Writing for Publication and Nurse Practitioners Readiness for Practice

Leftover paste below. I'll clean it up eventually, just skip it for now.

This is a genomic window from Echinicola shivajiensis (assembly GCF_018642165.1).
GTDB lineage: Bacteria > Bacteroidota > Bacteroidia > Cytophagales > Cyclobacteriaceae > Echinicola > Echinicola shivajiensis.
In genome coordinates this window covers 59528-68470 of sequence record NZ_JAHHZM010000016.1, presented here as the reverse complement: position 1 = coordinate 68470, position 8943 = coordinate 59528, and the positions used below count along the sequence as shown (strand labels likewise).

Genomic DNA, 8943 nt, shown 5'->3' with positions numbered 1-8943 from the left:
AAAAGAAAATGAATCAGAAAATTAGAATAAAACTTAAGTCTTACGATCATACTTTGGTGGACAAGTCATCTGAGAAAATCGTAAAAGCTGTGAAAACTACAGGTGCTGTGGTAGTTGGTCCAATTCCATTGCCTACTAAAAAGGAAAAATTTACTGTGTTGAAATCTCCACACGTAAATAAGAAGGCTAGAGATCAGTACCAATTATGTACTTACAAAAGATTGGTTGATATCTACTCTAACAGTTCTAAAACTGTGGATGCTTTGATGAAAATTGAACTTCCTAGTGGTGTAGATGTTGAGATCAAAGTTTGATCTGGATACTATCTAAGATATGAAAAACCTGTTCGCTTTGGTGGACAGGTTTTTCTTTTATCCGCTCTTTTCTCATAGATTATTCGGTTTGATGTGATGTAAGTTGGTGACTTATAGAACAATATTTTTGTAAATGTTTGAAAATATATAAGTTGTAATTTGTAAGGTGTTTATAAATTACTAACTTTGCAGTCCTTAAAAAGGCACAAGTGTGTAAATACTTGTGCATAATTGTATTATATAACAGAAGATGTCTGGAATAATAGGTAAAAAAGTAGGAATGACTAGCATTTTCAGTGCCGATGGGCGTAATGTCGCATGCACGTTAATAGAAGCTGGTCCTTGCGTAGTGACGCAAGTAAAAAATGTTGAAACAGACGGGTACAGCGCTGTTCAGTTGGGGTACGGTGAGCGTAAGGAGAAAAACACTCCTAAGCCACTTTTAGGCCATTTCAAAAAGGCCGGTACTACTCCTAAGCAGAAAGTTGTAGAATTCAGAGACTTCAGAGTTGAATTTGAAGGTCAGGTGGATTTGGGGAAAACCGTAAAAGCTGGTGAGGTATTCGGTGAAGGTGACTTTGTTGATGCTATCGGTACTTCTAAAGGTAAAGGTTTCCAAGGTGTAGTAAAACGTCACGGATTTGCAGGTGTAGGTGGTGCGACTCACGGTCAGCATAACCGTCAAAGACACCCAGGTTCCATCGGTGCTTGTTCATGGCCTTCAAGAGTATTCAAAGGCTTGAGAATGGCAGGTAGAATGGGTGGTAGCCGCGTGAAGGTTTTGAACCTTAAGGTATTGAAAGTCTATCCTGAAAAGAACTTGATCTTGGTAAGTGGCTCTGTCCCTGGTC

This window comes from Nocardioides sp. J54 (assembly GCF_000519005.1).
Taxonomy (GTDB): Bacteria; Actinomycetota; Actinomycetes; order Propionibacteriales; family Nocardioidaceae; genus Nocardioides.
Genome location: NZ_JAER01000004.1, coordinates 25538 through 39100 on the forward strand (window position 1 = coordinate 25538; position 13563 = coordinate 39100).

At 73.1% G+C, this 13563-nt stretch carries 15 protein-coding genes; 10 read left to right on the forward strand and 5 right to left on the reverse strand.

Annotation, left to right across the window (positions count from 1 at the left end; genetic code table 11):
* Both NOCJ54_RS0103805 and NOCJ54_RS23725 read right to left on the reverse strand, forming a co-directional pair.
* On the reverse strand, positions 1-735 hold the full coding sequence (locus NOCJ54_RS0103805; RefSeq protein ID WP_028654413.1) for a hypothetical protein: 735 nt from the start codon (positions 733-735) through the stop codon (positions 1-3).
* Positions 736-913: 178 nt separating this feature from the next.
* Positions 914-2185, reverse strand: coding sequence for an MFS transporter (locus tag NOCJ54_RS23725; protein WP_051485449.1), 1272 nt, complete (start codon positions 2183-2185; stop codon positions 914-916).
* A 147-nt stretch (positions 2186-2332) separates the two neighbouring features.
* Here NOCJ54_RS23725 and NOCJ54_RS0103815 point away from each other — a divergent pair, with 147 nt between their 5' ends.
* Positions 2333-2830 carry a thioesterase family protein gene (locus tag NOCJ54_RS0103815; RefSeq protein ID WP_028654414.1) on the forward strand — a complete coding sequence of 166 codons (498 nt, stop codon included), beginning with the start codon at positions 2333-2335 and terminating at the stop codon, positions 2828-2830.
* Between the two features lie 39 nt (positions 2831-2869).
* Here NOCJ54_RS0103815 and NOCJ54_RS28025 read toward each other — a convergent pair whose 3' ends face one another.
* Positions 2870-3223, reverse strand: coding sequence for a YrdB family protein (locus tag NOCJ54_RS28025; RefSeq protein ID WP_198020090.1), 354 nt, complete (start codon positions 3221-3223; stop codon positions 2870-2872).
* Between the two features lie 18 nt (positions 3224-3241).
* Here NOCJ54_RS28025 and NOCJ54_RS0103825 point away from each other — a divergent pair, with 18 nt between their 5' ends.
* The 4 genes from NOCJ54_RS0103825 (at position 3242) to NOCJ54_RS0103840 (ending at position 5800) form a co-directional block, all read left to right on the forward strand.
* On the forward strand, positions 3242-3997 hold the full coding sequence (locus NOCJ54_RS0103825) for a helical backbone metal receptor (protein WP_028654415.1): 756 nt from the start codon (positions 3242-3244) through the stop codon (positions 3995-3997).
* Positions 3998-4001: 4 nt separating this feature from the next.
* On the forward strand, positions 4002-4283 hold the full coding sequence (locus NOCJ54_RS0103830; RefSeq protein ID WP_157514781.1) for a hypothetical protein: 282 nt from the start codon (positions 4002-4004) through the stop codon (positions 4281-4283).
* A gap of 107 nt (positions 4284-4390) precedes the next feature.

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Writing for Publication: Debbie Fraser An integral component of furthering nursing knowledge, scholarly writing is a part of any advanced practice nursing role. Too often however, as busy professionals we find reasons to allow a writing project to fall off the side of the desk. Sitting down in front of a blinking cursor and an empty screen can be a daunting prospect. This session will provide some insight into the world of publishing and will address selecting a topic and a journal as well as the nitty gritty of the writing process. Nurse Practitioners Readiness for Practice Submitting authors: Dr Kimberley Lamarche, RN NP, DNP; Debbie Fraser, RN NP, MN; Dr Jennifer Knopp-Sihota, RN NP, PhD; Tina MacNamara, RN NP, MN; Dr Roberta Heale, RN NP, DNP Background: Appropriate training and educational programs need to reflect changing and increasing clinical performance expectations and meet the changing needs of the NP student in a modern-day, online learning environment. This research provides information describing how newly graduated NPs perceive that their graduate education has prepared them for practice. When discussing the significance of understanding these perceptions based on the NP Preparedness tool, Hart (2007) reflected that “practicing NPs are the basis of the NP profession, and their views need to be sought, listened to, and reflected upon as we advance toward expanded preparation.” Purpose: The purpose of this study was to ascertain the perceived level of preparedness of NP program alumni for practice. Specific levels of perceived preparation in select clinical content areas as well as students perceived barriers to online education were determined. Data Sources: 50 participants responded to a two separate surveys: Nurse Practitioners Preparedness for Practice Survey and Survey of Student Barriers to eLearning. Data will be presented to describe the level of perceived preparedness as an NP upon graduation, factors during the first year that affected their ability to integrate into the practice setting (i.e. mentoring, clinical support), and barriers to eLearning. Implications for Practice: A clear need for more data relating to NP preparedness for professional practice is obvious (Keough et al, 2010; Hart et al, 2007, Woolsey, 2006; Dunaway & Running, 2009). This study provides valuable information on how students perceive their preparation for practice as they exit their formal education and transition to working professionals. Further, with a solid understanding of changing NP student needs within the modern-day context of e-learning, faculty, administrators, and nursing peers can appropriately guide the continuing development of NP professional training programs for the betterment of advanced nursing practice in Canada.